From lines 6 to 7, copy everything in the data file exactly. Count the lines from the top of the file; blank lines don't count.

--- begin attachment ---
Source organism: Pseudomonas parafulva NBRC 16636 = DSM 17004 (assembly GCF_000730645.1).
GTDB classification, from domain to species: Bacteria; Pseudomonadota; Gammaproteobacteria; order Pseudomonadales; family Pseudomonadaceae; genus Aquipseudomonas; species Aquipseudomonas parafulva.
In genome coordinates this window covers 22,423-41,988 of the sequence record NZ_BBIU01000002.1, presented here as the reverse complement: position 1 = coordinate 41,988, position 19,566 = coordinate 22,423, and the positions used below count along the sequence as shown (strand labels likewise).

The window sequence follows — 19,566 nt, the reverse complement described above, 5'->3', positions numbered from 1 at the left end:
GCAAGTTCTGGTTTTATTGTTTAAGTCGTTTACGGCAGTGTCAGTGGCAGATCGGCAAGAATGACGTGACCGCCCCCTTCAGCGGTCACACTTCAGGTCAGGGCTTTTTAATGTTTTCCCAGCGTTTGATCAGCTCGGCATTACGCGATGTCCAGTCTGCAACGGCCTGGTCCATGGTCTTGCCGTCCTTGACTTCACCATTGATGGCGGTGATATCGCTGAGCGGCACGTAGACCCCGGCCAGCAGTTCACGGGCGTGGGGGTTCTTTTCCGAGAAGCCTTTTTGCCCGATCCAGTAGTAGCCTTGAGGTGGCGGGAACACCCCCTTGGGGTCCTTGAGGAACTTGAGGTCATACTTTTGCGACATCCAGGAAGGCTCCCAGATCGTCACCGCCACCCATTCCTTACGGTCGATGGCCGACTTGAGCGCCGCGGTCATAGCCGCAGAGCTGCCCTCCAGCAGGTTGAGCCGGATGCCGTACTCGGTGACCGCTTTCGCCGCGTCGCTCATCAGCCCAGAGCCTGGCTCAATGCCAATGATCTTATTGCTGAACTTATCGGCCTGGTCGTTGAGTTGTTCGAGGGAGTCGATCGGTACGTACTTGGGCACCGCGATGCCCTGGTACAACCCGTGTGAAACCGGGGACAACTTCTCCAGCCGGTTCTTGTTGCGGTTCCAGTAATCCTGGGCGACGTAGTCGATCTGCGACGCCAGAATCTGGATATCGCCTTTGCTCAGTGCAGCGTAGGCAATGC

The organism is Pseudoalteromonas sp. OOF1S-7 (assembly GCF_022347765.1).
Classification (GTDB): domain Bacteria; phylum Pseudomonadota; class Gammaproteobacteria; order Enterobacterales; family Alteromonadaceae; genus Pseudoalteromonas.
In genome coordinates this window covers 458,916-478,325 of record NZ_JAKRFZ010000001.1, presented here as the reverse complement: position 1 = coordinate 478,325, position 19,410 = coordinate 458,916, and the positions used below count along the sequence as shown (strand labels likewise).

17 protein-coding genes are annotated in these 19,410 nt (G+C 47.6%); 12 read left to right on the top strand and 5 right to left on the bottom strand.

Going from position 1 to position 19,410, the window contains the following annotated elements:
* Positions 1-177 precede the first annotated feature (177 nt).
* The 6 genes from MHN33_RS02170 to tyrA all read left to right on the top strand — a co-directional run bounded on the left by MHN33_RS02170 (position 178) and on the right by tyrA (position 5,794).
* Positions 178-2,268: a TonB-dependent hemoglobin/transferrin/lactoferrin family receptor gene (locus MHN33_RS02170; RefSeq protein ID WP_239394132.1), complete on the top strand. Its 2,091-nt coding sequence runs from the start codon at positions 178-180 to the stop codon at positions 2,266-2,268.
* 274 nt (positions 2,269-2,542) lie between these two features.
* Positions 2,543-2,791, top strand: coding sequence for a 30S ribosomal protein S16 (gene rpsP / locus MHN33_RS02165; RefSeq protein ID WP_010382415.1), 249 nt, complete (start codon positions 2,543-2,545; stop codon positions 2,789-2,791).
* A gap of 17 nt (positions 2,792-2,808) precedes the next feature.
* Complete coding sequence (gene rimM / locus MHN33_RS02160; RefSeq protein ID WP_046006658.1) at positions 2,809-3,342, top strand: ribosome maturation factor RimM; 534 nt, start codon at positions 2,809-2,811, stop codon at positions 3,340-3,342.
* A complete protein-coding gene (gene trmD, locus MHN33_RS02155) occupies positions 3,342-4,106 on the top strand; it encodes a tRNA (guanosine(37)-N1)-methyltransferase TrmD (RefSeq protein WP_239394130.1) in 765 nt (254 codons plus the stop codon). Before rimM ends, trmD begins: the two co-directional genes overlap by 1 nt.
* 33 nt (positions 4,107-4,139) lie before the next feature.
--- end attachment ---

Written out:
The organism is Pseudoalteromonas sp. OOF1S-7 (assembly GCF_022347765.1).
Classification (GTDB): domain Bacteria; phylum Pseudomonadota; class Gammaproteobacteria; order Enterobacterales; family Alteromonadaceae; genus Pseudoalteromonas.